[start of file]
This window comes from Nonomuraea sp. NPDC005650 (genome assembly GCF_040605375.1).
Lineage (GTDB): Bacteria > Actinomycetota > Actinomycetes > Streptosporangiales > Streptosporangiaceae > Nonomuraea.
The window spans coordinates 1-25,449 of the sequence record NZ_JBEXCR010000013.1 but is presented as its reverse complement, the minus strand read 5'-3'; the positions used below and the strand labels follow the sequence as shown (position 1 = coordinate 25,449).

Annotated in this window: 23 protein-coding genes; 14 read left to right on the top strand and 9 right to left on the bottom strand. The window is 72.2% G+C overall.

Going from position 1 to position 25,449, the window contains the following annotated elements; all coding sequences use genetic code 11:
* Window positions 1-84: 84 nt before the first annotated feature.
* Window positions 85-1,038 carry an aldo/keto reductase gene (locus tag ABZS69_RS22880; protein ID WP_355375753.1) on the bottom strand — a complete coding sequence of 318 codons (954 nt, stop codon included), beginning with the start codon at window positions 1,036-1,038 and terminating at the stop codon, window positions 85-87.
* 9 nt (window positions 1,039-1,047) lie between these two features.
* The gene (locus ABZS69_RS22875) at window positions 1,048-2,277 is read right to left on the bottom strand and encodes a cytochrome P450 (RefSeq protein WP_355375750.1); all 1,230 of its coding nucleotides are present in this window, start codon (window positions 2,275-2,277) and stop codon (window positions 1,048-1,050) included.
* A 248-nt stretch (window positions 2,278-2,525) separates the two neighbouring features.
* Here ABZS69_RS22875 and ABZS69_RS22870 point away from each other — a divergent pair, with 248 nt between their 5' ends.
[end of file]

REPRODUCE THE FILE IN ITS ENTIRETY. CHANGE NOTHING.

This window comes from Nonomuraea sp. NPDC005650 (genome assembly GCF_040605375.1).
Lineage (GTDB): Bacteria > Actinomycetota > Actinomycetes > Streptosporangiales > Streptosporangiaceae > Nonomuraea.
The window spans coordinates 1-25,449 of the sequence record NZ_JBEXCR010000013.1 but is presented as its reverse complement, the minus strand read 5'-3'; the positions used below and the strand labels follow the sequence as shown (position 1 = coordinate 25,449).

Annotated in this window: 23 protein-coding genes; 14 read left to right on the top strand and 9 right to left on the bottom strand. The window is 72.2% G+C overall.

Going from position 1 to position 25,449, the window contains the following annotated elements; all coding sequences use genetic code 11:
* Window positions 1-84: 84 nt before the first annotated feature.
* Window positions 85-1,038 carry an aldo/keto reductase gene (locus tag ABZS69_RS22880; protein ID WP_355375753.1) on the bottom strand — a complete coding sequence of 318 codons (954 nt, stop codon included), beginning with the start codon at window positions 1,036-1,038 and terminating at the stop codon, window positions 85-87.
* 9 nt (window positions 1,039-1,047) lie between these two features.
* The gene (locus ABZS69_RS22875) at window positions 1,048-2,277 is read right to left on the bottom strand and encodes a cytochrome P450 (RefSeq protein WP_355375750.1); all 1,230 of its coding nucleotides are present in this window, start codon (window positions 2,275-2,277) and stop codon (window positions 1,048-1,050) included.
* A 248-nt stretch (window positions 2,278-2,525) separates the two neighbouring features.
* Here ABZS69_RS22875 and ABZS69_RS22870 point away from each other — a divergent pair, with 248 nt between their 5' ends.